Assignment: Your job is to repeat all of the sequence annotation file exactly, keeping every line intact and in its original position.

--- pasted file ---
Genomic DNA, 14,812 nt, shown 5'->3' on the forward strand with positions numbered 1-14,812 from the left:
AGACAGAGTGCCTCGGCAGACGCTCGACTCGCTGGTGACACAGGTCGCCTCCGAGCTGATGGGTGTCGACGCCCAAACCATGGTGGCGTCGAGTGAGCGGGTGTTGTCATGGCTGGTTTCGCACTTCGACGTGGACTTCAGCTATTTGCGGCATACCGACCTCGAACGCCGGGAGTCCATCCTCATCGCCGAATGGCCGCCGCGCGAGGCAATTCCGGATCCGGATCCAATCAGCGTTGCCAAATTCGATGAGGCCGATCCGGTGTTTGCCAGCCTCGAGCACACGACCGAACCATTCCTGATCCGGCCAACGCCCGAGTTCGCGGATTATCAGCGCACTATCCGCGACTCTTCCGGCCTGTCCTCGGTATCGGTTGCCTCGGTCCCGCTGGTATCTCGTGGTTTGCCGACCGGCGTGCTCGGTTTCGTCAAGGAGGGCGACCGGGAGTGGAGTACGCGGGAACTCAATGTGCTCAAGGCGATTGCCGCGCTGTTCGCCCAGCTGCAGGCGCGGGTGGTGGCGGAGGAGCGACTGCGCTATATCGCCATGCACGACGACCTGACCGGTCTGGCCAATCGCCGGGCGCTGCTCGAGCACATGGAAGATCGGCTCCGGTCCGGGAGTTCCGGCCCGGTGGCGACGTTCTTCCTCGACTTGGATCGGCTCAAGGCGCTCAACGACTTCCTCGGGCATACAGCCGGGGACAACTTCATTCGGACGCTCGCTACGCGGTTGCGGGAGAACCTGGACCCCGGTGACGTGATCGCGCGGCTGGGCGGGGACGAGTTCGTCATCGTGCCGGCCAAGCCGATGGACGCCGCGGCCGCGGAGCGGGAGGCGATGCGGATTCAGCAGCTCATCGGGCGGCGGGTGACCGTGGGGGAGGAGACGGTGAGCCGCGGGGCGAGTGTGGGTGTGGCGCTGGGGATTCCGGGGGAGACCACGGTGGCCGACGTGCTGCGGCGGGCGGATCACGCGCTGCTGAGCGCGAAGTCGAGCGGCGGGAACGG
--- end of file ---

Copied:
Genomic DNA, 14,812 nt, shown 5'->3' on the forward strand with positions numbered 1-14,812 from the left:
AGACAGAGTGCCTCGGCAGACGCTCGACTCGCTGGTGACACAGGTCGCCTCCGAGCTGATGGGTGTCGACGCCCAAACCATGGTGGCGTCGAGTGAGCGGGTGTTGTCATGGCTGGTTTCGCACTTCGACGTGGACTTCAGCTATTTGCGGCATACCGACCTCGAACGCCGGGAGTCCATCCTCATCGCCGAATGGCCGCCGCGCGAGGCAATTCCGGATCCGGATCCAATCAGCGTTGCCAAATTCGATGAGGCCGATCCGGTGTTTGCCAGCCTCGAGCACACGACCGAACCATTCCTGATCCGGCCAACGCCCGAGTTCGCGGATTATCAGCGCACTATCCGCGACTCTTCCGGCCTGTCCTCGGTATCGGTTGCCTCGGTCCCGCTGGTATCTCGTGGTTTGCCGACCGGCGTGCTCGGTTTCGTCAAGGAGGGCGACCGGGAGTGGAGTACGCGGGAACTCAATGTGCTCAAGGCGATTGCCGCGCTGTTCGCCCAGCTGCAGGCGCGGGTGGTGGCGGAGGAGCGACTGCGCTATATCGCCATGCACGACGACCTGACCGGTCTGGCCAATCGCCGGGCGCTGCTCGAGCACATGGAAGATCGGCTCCGGTCCGGGAGTTCCGGCCCGGTGGCGACGTTCTTCCTCGACTTGGATCGGCTCAAGGCGCTCAACGACTTCCTCGGGCATACAGCCGGGGACAACTTCATTCGGACGCTCGCTACGCGGTTGCGGGAGAACCTGGACCCCGGTGACGTGATCGCGCGGCTGGGCGGGGACGAGTTCGTCATCGTGCCGGCCAAGCCGATGGACGCCGCGGCCGCGGAGCGGGAGGCGATGCGGATTCAGCAGCTCATCGGGCGGCGGGTGACCGTGGGGGAGGAGACGGTGAGCCGCGGGGCGAGTGTGGGTGTGGCGCTGGGGATTCCGGGGGAGACCACGGTGGCCGACGTGCTGCGGCGGGCGGATCACGCGCTGCTGAGCGCGAAGTCGAGCGGCGGGAACGG